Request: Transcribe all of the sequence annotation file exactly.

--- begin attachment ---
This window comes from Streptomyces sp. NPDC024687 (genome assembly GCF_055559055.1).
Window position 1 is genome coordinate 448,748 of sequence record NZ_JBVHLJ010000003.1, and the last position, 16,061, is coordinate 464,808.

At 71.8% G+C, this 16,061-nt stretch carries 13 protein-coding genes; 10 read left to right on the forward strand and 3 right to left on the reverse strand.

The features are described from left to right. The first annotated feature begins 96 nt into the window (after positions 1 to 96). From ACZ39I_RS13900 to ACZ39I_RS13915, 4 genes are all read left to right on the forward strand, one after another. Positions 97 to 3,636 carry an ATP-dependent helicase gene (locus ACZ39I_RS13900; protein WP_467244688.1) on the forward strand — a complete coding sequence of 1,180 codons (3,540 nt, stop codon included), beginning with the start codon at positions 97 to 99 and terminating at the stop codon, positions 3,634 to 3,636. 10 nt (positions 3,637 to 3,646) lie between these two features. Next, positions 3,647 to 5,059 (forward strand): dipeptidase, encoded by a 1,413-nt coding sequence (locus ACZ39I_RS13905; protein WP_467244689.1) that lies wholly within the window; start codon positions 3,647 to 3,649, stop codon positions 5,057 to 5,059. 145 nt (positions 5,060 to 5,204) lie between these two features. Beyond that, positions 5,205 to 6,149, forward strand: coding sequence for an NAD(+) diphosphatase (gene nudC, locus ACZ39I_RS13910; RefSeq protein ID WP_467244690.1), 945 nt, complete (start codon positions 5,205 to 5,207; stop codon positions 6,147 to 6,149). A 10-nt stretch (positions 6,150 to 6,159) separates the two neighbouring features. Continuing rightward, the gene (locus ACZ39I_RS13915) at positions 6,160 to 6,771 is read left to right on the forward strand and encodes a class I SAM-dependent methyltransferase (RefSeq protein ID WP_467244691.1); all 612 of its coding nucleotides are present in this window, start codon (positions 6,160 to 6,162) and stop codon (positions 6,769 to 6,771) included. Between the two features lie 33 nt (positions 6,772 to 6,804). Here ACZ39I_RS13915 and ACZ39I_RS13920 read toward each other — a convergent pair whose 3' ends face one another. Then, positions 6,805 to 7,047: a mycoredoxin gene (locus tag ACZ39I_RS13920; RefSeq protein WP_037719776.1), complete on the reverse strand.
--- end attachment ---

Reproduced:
This window comes from Streptomyces sp. NPDC024687 (genome assembly GCF_055559055.1).
Window position 1 is genome coordinate 448,748 of sequence record NZ_JBVHLJ010000003.1, and the last position, 16,061, is coordinate 464,808.

At 71.8% G+C, this 16,061-nt stretch carries 13 protein-coding genes; 10 read left to right on the forward strand and 3 right to left on the reverse strand.

The features are described from left to right. The first annotated feature begins 96 nt into the window (after positions 1 to 96). From ACZ39I_RS13900 to ACZ39I_RS13915, 4 genes are all read left to right on the forward strand, one after another. Positions 97 to 3,636 carry an ATP-dependent helicase gene (locus ACZ39I_RS13900; protein WP_467244688.1) on the forward strand — a complete coding sequence of 1,180 codons (3,540 nt, stop codon included), beginning with the start codon at positions 97 to 99 and terminating at the stop codon, positions 3,634 to 3,636. 10 nt (positions 3,637 to 3,646) lie between these two features. Next, positions 3,647 to 5,059 (forward strand): dipeptidase, encoded by a 1,413-nt coding sequence (locus ACZ39I_RS13905; protein WP_467244689.1) that lies wholly within the window; start codon positions 3,647 to 3,649, stop codon positions 5,057 to 5,059. 145 nt (positions 5,060 to 5,204) lie between these two features. Beyond that, positions 5,205 to 6,149, forward strand: coding sequence for an NAD(+) diphosphatase (gene nudC, locus ACZ39I_RS13910; RefSeq protein ID WP_467244690.1), 945 nt, complete (start codon positions 5,205 to 5,207; stop codon positions 6,147 to 6,149). A 10-nt stretch (positions 6,150 to 6,159) separates the two neighbouring features. Continuing rightward, the gene (locus ACZ39I_RS13915) at positions 6,160 to 6,771 is read left to right on the forward strand and encodes a class I SAM-dependent methyltransferase (RefSeq protein ID WP_467244691.1); all 612 of its coding nucleotides are present in this window, start codon (positions 6,160 to 6,162) and stop codon (positions 6,769 to 6,771) included. Between the two features lie 33 nt (positions 6,772 to 6,804). Here ACZ39I_RS13915 and ACZ39I_RS13920 read toward each other — a convergent pair whose 3' ends face one another. Then, positions 6,805 to 7,047: a mycoredoxin gene (locus tag ACZ39I_RS13920; RefSeq protein WP_037719776.1), complete on the reverse strand.